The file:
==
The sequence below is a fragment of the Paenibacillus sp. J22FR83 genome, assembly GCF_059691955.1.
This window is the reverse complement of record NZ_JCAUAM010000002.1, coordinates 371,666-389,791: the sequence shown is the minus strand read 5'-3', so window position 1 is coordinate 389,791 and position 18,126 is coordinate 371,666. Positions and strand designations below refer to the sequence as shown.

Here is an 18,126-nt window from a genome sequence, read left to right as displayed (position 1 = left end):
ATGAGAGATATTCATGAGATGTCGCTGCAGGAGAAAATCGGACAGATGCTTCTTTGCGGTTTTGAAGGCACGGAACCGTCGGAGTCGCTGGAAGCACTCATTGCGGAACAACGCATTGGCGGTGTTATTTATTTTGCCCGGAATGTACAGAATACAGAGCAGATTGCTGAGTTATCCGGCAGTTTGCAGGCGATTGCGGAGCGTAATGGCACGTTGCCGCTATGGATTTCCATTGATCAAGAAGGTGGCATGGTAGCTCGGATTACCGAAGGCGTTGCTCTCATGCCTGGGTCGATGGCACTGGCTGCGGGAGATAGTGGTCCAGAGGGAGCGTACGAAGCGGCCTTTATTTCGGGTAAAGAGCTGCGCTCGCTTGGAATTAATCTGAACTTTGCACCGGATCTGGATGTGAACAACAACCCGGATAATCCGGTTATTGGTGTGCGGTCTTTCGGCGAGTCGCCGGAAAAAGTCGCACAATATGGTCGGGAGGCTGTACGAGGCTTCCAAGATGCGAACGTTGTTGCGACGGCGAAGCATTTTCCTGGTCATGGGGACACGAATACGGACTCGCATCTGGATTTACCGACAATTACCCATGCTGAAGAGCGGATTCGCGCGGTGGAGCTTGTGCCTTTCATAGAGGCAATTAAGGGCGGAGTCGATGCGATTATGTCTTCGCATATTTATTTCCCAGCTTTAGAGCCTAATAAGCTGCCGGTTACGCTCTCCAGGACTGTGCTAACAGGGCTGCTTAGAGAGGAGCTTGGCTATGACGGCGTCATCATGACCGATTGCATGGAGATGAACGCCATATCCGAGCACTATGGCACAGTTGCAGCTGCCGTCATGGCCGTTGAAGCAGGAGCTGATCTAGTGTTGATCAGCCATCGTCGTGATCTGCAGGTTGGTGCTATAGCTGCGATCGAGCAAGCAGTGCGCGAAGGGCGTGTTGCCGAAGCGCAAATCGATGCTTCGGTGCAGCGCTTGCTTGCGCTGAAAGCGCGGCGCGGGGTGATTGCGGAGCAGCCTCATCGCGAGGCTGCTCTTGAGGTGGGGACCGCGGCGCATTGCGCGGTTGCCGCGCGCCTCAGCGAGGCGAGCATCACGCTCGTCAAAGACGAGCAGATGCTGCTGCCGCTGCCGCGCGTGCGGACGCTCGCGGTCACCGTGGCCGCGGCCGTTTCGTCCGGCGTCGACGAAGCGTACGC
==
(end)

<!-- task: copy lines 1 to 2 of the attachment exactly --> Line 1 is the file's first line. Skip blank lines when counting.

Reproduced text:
The sequence below is a fragment of the Paenibacillus sp. J22FR83 genome, assembly GCF_059691955.1.
This window is the reverse complement of record NZ_JCAUAM010000002.1, coordinates 371,666-389,791: the sequence shown is the minus strand read 5'-3', so window position 1 is coordinate 389,791 and position 18,126 is coordinate 371,666. Positions and strand designations below refer to the sequence as shown.